Cheers,
    Mike
    s/v Wanuskewin
    Catalina 42 (in full cruising mode, jerry jugs, davits, dive compressor on deck, the works!

    in reply to: Optimizer Produces Routes That seem to go upwind? #297
    jeff
    Keymaster

    See the question “Optimizer makes upwind routes” in the FAQ

    in reply to: Win8 Tablet Support #292
    jeff
    Keymaster

    There is no direct support for the win8 GPS interface, however you can check out Centrafuse Localizer for an app that will create a virtual COM port providing data (in NMEA0183 format) from the tablet GPS. Then you should be able to access that data via the instrument manager in Bluewater by opening that virtual COM port.

    in reply to: Getting NavMon data into BWR #289
    jeff
    Keymaster

    Hi Terry

    As you can see been away long time. However may have a solution for your problem.
    Try downloading following GPS gate client .
    You wil be able to distribute your GPS signal to various “virtual” com ports.
    http://gpsgate.com/support/getting_star … ate_client

    Rgds Tempest

    in reply to: Getting NavMon data into BWR #288
    jeff
    Keymaster

    Hi Tempest,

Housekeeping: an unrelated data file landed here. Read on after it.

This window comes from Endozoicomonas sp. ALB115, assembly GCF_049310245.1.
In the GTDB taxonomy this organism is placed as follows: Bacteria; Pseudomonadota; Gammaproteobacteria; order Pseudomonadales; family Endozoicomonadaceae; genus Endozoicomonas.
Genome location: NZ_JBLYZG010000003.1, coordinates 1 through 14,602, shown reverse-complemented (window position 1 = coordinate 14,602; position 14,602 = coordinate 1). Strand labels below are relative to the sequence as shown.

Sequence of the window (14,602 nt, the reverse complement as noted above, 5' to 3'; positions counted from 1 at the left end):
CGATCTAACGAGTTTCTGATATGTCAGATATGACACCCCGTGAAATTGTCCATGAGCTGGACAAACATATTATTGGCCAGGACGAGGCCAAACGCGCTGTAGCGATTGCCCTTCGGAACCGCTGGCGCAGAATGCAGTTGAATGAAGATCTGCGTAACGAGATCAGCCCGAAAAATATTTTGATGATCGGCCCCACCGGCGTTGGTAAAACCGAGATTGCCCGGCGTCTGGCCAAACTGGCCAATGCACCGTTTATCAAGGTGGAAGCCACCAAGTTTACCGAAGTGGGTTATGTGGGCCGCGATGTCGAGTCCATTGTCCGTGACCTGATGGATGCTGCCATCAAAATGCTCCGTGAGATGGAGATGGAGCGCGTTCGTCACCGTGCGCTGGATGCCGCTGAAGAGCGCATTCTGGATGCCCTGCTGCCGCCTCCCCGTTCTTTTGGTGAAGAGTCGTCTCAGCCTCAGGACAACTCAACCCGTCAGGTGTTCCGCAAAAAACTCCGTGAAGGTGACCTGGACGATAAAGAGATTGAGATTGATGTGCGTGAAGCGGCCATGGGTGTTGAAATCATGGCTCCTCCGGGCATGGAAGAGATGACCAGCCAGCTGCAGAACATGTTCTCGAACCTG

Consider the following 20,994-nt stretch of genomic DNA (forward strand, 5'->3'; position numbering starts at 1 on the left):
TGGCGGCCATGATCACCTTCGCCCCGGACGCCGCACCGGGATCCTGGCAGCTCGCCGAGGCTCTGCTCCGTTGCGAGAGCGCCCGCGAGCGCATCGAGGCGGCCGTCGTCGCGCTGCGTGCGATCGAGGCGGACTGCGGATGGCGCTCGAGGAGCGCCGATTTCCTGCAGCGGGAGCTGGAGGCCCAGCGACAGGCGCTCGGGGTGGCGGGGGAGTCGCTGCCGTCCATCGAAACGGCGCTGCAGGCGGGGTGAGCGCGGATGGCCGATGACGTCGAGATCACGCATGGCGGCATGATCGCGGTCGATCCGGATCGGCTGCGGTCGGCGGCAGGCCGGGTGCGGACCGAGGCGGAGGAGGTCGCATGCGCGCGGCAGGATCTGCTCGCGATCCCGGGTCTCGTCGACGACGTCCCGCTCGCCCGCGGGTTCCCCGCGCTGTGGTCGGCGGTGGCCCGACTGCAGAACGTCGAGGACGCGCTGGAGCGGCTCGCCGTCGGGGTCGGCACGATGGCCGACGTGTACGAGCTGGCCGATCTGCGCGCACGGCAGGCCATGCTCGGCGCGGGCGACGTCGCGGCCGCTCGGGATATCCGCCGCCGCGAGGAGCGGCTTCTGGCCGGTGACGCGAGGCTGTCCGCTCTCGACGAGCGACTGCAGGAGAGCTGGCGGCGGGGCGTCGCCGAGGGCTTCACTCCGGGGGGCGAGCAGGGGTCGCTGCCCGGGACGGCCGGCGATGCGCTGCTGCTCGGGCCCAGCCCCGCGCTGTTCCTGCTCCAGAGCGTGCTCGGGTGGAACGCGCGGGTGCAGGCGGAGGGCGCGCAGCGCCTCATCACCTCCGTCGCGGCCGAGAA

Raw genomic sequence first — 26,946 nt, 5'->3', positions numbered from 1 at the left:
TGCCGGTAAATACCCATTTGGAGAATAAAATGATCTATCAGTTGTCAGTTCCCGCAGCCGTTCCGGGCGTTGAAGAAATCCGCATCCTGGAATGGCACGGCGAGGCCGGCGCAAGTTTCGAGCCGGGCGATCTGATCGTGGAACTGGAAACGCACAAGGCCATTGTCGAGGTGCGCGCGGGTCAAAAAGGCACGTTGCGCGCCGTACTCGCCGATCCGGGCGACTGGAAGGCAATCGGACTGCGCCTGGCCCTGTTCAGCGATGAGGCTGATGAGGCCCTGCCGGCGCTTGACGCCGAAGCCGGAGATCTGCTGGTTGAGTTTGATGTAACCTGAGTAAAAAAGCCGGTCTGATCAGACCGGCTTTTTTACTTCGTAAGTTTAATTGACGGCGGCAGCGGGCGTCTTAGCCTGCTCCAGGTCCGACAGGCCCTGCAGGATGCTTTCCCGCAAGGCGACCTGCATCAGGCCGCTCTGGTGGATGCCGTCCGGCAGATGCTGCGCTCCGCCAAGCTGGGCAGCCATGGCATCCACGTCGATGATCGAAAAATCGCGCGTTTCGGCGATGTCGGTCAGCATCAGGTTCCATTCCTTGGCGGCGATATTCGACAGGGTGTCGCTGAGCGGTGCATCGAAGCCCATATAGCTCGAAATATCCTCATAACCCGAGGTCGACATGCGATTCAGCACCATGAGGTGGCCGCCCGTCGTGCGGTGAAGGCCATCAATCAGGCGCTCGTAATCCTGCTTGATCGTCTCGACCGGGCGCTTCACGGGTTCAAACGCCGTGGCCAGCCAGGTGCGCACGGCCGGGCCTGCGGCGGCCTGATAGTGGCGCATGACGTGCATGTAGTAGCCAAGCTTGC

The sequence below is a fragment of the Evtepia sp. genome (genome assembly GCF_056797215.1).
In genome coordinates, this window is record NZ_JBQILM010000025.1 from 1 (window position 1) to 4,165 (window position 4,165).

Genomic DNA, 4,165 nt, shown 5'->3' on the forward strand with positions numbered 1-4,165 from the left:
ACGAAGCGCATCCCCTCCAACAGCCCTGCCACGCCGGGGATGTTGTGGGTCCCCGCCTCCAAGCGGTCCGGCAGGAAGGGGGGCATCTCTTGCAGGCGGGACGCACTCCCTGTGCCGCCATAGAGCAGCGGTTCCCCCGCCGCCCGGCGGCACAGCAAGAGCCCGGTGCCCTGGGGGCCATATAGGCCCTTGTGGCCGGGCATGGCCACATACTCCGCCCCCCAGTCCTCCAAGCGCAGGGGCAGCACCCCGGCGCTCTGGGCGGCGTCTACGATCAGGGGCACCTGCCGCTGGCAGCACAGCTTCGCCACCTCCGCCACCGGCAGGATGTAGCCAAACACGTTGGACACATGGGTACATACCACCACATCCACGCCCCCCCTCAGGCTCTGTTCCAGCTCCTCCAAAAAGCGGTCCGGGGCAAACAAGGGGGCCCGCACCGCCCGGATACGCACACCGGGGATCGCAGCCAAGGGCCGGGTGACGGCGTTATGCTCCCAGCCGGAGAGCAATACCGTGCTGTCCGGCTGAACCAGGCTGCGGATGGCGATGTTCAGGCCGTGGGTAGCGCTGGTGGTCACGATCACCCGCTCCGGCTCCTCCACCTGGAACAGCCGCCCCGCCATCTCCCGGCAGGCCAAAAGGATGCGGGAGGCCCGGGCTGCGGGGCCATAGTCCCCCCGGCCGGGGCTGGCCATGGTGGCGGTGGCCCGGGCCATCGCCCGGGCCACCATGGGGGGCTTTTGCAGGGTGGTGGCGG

Yes I have used VportA in NavMon and in the monitor window data can be seen flowing.
    The setup in the instrument manager in BWR is very simple and I have tried all the ports listed in NavMon without success!
    I’m at a complete loss now as to what to try next?

    Thanks
    Terry

    in reply to: Getting NavMon data into BWR #287
    jeff
    Keymaster

    Terry oN

    Just to check , have you used virtual port A in Navmon PC as this should work with BWR.
    Otherwise have a look here how to hook up on AGage site.

    How to get your GPS data into Bluewater

    it is not a BWR problem as i can hook up nicely.

    Rgds
    Tempest

    in reply to: Settings in BWR #284
    jeff
    Keymaster

    You’re right, Reverse Isochrones are required for the sensitivity data. Some navigators like to use reverse isochrones to help understand how flexible the solution is, but I think the sensitivity is more directly helpful.